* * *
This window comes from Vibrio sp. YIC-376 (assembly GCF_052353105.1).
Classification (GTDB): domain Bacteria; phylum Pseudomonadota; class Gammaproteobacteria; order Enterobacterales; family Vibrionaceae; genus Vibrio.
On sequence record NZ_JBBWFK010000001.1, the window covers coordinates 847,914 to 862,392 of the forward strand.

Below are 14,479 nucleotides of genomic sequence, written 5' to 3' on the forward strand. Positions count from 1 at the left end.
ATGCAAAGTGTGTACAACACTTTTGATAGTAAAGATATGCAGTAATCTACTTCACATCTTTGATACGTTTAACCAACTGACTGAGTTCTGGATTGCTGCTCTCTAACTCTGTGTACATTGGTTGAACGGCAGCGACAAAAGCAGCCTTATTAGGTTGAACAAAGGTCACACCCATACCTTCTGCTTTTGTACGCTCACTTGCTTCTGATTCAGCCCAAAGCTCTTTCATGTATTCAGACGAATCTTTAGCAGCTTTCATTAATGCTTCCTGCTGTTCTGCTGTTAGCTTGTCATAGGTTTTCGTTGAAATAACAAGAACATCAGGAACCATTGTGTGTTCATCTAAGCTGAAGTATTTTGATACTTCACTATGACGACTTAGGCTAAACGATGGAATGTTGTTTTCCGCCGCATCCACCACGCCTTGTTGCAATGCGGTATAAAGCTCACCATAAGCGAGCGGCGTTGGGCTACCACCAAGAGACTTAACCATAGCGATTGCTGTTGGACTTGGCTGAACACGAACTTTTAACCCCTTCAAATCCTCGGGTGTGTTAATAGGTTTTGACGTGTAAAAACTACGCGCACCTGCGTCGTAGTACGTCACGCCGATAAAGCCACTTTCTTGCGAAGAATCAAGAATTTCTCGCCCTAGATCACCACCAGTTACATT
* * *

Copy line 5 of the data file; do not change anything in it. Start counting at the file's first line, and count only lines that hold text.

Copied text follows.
ATGCAAAGTGTGTACAACACTTTTGATAGTAAAGATATGCAGTAATCTACTTCACATCTTTGATACGTTTAACCAACTGACTGAGTTCTGGATTGCTGCTCTCTAACTCTGTGTACATTGGTTGAACGGCAGCGACAAAAGCAGCCTTATTAGGTTGAACAAAGGTCACACCCATACCTTCTGCTTTTGTACGCTCACTTGCTTCTGATTCAGCCCAAAGCTCTTTCATGTATTCAGACGAATCTTTAGCAGCTTTCATTAATGCTTCCTGCTGTTCTGCTGTTAGCTTGTCATAGGTTTTCGTTGAAATAACAAGAACATCAGGAACCATTGTGTGTTCATCTAAGCTGAAGTATTTTGATACTTCACTATGACGACTTAGGCTAAACGATGGAATGTTGTTTTCCGCCGCATCCACCACGCCTTGTTGCAATGCGGTATAAAGCTCACCATAAGCGAGCGGCGTTGGGCTACCACCAAGAGACTTAACCATAGCGATTGCTGTTGGACTTGGCTGAACACGAACTTTTAACCCCTTCAAATCCTCGGGTGTGTTAATAGGTTTTGACGTGTAAAAACTACGCGCACCTGCGTCGTAGTACGTCACGCCGATAAAGCCACTTTCTTGCGAAGAATCAAGAATTTCTCGCCCTAGATCACCACCAGTTACATT